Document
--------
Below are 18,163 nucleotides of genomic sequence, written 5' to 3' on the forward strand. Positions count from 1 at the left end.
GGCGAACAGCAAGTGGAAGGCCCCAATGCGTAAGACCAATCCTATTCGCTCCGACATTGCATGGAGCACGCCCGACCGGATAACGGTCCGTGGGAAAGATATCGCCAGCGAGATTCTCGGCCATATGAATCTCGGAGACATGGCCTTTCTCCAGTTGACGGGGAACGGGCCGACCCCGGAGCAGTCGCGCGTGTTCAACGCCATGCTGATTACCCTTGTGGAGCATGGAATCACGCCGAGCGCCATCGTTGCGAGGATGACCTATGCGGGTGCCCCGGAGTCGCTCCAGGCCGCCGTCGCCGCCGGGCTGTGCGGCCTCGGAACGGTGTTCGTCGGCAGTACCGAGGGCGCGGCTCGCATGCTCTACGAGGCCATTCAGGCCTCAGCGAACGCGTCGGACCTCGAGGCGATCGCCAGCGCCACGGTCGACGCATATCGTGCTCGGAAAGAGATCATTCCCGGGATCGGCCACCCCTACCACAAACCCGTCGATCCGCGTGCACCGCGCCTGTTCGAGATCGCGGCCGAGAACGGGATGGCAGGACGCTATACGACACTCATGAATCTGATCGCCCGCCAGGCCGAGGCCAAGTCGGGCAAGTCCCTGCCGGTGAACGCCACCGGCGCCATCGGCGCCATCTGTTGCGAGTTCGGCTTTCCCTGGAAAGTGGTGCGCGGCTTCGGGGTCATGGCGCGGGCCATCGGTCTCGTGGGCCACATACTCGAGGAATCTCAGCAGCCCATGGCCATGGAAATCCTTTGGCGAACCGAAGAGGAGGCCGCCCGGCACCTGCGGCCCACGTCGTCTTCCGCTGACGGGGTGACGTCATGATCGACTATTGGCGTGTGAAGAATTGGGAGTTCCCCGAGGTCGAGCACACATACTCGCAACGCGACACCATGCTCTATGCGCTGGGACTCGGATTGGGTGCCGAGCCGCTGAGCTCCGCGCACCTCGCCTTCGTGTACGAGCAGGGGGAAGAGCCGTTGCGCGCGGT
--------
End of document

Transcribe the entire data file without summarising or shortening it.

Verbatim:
Below are 18,163 nucleotides of genomic sequence, written 5' to 3' on the forward strand. Positions count from 1 at the left end.
GGCGAACAGCAAGTGGAAGGCCCCAATGCGTAAGACCAATCCTATTCGCTCCGACATTGCATGGAGCACGCCCGACCGGATAACGGTCCGTGGGAAAGATATCGCCAGCGAGATTCTCGGCCATATGAATCTCGGAGACATGGCCTTTCTCCAGTTGACGGGGAACGGGCCGACCCCGGAGCAGTCGCGCGTGTTCAACGCCATGCTGATTACCCTTGTGGAGCATGGAATCACGCCGAGCGCCATCGTTGCGAGGATGACCTATGCGGGTGCCCCGGAGTCGCTCCAGGCCGCCGTCGCCGCCGGGCTGTGCGGCCTCGGAACGGTGTTCGTCGGCAGTACCGAGGGCGCGGCTCGCATGCTCTACGAGGCCATTCAGGCCTCAGCGAACGCGTCGGACCTCGAGGCGATCGCCAGCGCCACGGTCGACGCATATCGTGCTCGGAAAGAGATCATTCCCGGGATCGGCCACCCCTACCACAAACCCGTCGATCCGCGTGCACCGCGCCTGTTCGAGATCGCGGCCGAGAACGGGATGGCAGGACGCTATACGACACTCATGAATCTGATCGCCCGCCAGGCCGAGGCCAAGTCGGGCAAGTCCCTGCCGGTGAACGCCACCGGCGCCATCGGCGCCATCTGTTGCGAGTTCGGCTTTCCCTGGAAAGTGGTGCGCGGCTTCGGGGTCATGGCGCGGGCCATCGGTCTCGTGGGCCACATACTCGAGGAATCTCAGCAGCCCATGGCCATGGAAATCCTTTGGCGAACCGAAGAGGAGGCCGCCCGGCACCTGCGGCCCACGTCGTCTTCCGCTGACGGGGTGACGTCATGATCGACTATTGGCGTGTGAAGAATTGGGAGTTCCCCGAGGTCGAGCACACATACTCGCAACGCGACACCATGCTCTATGCGCTGGGACTCGGATTGGGTGCCGAGCCGCTGAGCTCCGCGCACCTCGCCTTCGTGTACGAGCAGGGGGAAGAGCCGTTGCGCGCGGT